Sunday, 9 May 2010

Two years on

Click to enlarge; copyright Gert van Dijk

I hardly ever post two days in a row, but this post hasn't got anything new to say about speculative biology, so it does not really count in that respect. It is about the blog itself, which has reached its second birthday. I wished to commemorate it by drawing attention to the fact that several Furaha images accompany an article by Lewis Dartnell (Hi Lewis!) on alien life in the Australian Magazine Cosmos, but my copy hasn't arrived yet. If you are down there, get #32!

Writing a blog is addictive, and I if I did not keep a check on it I would hardly have time to spend on the Furaha project. So where does that stand?

As far as programming maps and texturing planets is concerned, that part is finished, except for designing rivers and lakes that realistically follow terrain contours. But those will be hardly visible anyway, and so have little priority. I have lay-out templates in InDesign so I can show publishers what the book might look like. The one thing that needs attention is paintings. I do not think I need more full ones with background scenery, but rather the kind you would see in a field guide or an encyclopedia. There should be images of hexapod evolutionary descent, of spidrid morphological variability, and of the vast range of Fishes IV, V and VI. As I am a slow painter, I decided to take up digital painting. Most people say that they take to graphics tablets in a day or so, but I am not one of them: I still have trouble linking the scren with my motor programs. While I am slowly winning the struggle with Photoshop, I have now also bought Painter on the advice of a pro (merci Sylvia), a program that feels more natural to me. The gracile neocarnivore's head at the top of this post concerns a design I had already done in oils; I did it again digitally to test the waters. It's not good enough yet, but there's progress.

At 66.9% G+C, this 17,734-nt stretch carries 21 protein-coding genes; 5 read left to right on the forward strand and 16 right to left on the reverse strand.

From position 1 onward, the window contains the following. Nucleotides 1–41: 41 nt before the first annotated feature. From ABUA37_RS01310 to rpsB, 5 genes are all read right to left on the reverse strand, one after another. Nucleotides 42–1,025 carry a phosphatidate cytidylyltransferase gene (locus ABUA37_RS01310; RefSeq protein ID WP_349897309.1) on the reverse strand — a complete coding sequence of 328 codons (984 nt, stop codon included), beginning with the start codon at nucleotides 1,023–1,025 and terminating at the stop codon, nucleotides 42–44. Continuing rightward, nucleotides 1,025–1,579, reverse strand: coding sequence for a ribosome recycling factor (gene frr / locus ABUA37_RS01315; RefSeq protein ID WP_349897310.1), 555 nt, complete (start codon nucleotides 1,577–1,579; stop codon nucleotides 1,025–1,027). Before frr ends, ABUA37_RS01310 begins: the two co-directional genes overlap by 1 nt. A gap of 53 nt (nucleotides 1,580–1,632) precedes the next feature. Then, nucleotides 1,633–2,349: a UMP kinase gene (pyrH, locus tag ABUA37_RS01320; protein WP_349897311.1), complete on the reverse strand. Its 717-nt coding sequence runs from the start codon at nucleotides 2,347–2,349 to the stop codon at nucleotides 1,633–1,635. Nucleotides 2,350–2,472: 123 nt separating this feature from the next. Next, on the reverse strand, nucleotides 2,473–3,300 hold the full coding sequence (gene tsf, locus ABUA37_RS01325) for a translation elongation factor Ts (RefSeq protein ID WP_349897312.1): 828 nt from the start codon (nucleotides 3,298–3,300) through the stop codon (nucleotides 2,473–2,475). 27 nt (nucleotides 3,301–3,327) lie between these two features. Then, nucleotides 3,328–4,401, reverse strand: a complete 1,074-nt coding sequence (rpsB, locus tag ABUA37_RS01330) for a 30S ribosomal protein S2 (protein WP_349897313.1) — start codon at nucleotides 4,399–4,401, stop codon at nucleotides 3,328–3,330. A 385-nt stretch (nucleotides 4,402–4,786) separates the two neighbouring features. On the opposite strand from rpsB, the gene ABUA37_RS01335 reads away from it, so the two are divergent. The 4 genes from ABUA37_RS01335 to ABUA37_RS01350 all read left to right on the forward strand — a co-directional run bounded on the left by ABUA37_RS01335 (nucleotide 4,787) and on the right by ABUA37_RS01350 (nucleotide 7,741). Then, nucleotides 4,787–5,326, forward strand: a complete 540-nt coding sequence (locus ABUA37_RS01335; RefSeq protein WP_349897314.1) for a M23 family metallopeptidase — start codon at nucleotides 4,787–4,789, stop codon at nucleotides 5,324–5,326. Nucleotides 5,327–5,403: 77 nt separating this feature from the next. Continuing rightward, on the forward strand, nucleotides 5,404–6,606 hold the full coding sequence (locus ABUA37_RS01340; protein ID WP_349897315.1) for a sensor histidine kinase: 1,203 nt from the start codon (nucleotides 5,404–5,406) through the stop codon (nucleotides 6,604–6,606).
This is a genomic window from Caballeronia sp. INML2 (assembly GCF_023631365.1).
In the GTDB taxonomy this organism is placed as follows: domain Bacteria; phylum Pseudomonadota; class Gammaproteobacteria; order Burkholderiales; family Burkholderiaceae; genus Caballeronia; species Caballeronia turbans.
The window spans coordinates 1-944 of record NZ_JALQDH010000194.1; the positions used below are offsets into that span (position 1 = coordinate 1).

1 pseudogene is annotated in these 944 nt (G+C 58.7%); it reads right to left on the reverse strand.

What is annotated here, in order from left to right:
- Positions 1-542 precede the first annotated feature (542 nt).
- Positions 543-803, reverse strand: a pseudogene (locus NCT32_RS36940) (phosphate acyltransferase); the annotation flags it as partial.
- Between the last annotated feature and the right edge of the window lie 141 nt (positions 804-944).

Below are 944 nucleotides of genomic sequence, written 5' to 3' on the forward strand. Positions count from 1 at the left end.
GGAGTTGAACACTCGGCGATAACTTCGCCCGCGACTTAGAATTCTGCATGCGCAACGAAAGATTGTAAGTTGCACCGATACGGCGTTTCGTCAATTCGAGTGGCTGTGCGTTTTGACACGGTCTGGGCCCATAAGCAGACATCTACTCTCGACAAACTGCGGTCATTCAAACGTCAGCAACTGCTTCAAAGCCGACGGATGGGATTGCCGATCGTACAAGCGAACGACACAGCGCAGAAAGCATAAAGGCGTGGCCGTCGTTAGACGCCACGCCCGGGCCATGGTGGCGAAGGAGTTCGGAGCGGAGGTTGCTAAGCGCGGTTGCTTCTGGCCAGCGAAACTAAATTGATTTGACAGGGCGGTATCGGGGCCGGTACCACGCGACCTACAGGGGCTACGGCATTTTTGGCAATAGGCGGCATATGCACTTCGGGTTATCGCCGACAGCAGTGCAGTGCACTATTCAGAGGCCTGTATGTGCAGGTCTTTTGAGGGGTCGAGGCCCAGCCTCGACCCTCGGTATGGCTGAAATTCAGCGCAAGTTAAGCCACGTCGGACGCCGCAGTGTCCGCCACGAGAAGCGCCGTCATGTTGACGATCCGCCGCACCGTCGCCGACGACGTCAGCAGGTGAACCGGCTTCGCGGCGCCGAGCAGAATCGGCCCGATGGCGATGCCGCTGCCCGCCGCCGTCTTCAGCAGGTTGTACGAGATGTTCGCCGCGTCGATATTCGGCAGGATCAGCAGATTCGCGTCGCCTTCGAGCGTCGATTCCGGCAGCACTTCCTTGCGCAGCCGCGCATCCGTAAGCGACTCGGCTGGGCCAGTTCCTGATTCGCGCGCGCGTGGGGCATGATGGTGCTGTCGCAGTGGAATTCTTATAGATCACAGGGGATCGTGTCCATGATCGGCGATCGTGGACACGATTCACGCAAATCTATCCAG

Thanks to the regular readers and commenters; quite often the comments make me think of another subject for a post.

Finally, I was thinking about changing the name of the blog. When I started I thought it would mostly be about Furaha with some other items thrown in, but that is not what happened; in fact, it is the other way around. Perhaps it should be 'Speculative Biology and Furahan Affairs'; any suggestions?


Bob said...

Let me be the first to congratulate you with this memorable two years of blogging.

Anonymous said...

Nice hexapod neocarnivore head too. It looks almost like a weird cross between a stork and a mantis shrimp. I assume that the similarities between this species, the "beater" that headlines the blog title, and the neocarnivore that you have as your icon indicate these all belong to the same family?

Unknown said...

Bo: Thank you!

Anonymous: they are definitely fairly closely related, but whether they should be part of the same family? Ten years ago I would probably have said yes, but I am uncertain; the thing is, with modern cladistics I no longer have any idea whether or not the Linnaean system of species, genus, familia, ordo etc. is still valid.

Unknown said...

Congratulations Gert! I've been reading your blog for a long time now, and I really admire the effort you've been putting into Furaha. Keep up the good work, and I can't wait to buy your book when it eventually comes out!

Anonymous said...

I like the title of your blog as-is, for Furaha really does concern me more than allied matters. :)